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Connecting With Your Partner After A Traumatic Event

Trauma can manifest in many different ways and can be triggered by various events including motor vehicle accidents, diagnosis of a chronic illness within the family, loss of a family member or close friend, loss of a family pet, job loss, financial distress, a natural disaster, and more. These are all scenarios that can lead a couple to feel incredibly disconnected because each partner may feel overwhelmed by the various stressors that occur following the incident and may find themselves feeling emotionally isolated. When a couple experiences a traumatic event together, they now have what we call a “shared trauma”. This can be an incredibly challenging journey to navigate for the couple because they each may be too mentally, and even physically, drained to comfort and show up for one another during this difficult time. If you and your partner have recently faced a traumatic event, read along to find ways to reconnect with your partner.


1) Be Honest and Feel Those Feelings


Allowing yourselves to be transparent with what occurred and how it impacted each of you and your relationship is incredibly important. Acknowledging that there is a disconnect in your relationship following a traumatic event and talking about that disconnect will allow you to begin to heal and reconnect. Pushing your feelings aside by distracting yourselves with things such as alcohol, television, food, and more can lead to problems down the road. Often, these distractions are simply a band-aid. These distractions work short-term but long-term leads to significant issues. Eventually, these distraction methods will no longer be effective and your feelings will make themselves known. I often use the coke bottle analogy when working with clients to discuss the importance of allowing yourself to feel your feelings. If you continue to stuff your feelings down and refuse to acknowledge them, you are essentially shaking up a coke bottle. After some time, the pressure will cause that coke bottle to pop and those feelings will release. So…take the time to acknowledge and name what you are feeling. Have an open conversation with your partner and allow yourselves to cry, scream, or any other response that arises.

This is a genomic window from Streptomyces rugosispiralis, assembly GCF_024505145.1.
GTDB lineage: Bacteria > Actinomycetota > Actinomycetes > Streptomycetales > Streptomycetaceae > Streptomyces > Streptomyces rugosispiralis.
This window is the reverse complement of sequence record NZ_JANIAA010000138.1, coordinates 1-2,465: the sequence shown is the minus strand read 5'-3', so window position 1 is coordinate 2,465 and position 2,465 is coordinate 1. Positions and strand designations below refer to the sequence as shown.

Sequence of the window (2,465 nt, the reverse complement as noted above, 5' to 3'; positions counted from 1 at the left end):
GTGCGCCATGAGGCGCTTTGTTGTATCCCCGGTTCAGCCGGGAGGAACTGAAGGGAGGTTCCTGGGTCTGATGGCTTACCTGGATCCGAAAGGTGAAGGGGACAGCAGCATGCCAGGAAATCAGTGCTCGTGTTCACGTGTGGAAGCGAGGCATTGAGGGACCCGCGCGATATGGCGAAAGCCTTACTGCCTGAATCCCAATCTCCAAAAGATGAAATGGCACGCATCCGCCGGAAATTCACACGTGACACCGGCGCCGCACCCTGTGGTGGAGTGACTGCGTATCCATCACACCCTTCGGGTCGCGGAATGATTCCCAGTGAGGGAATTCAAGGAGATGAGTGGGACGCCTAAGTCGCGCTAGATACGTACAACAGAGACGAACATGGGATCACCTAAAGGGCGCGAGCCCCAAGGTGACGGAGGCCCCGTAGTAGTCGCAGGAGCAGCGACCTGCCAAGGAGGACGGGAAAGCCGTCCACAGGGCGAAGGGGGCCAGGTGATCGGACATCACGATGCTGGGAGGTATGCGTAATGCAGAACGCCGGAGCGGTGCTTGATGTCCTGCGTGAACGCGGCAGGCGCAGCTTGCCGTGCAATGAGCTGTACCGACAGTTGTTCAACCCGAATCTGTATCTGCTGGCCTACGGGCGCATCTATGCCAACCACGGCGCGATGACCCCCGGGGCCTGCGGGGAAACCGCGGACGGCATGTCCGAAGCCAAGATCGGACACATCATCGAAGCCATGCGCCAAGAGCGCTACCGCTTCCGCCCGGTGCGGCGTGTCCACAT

2) Respect Your Partner’s Process


Healing is not a linear journey and each of you may be in very different phases of your grieving and healing process. It is important to be mindful that you are not projecting your process onto your partner or assuming what they are feeling. For each partner to feel emotionally safe to share their emotions, there must be open dialogue without fear that the other person will begin to take their partner’s emotions or behaviors personally. Give yourself and your partner grace throughout this process. Remind yourself that your partner’s emotions or how they choose to cope are their own. Resist the urge to mirror what your partner is feeling and remember that what works for you may not work for your partner and could potentially end up further triggering them. Trust that your partner is navigating their healing or grieving journey at the pace that they need to.


3) Ask Your Partner What They Need


If you are unsure how to show up for your partner following a traumatic event, ask them! Many times, we treat others how we want to be treated without taking into consideration what they may need. Instead of assuming what you think your partner may need at this time and assuming what support can look like, turn towards your partner and ask them. Support may look like space to allow them to emotionally process, a comforting hug, or intentional quality time together as a couple engaging in something that both of you enjoy. Everyone copes and processes in their own way and asking your partner to share what they need may foster emotional connection and intimacy to reconnect.


4) Seek Professional Support


Ultimately, reaching out for professional support after experiencing a traumatic event can be incredibly empowering and help you and your partner begin the healing journey. A licensed mental health professional can help each of you process the traumatic event, identify healthy ways to self-regulate and assist you with exploring how you can reconnect as a couple in the aftermath of trauma. If you feel that you and your partner need support, discuss what option for support may be the best fit. You can seek support from a therapist or attend support groups led by a licensed mental health professional to hear how others are coping with a traumatic event similar to what you experienced. It can be comforting to hear from others who are on their own unique and complex healing journeys.


There is hope following a traumatic event for your relationship. The willingness and vulnerability to acknowledge that you both are struggling is the first crucial first step to beginning the healing journey. Be proud of yourself for being honest and identify how you and your partner can move forward to reconnect during this challenging time in your lives. If you and your partner have faced a traumatic event and are struggling to navigate how to reconnect as a couple and process the traumatic event, our counselors are available to walk alongside and support you. Please reach out for a free 15-minute consultation to see if our counselors would be a good fit today. You are not alone in this.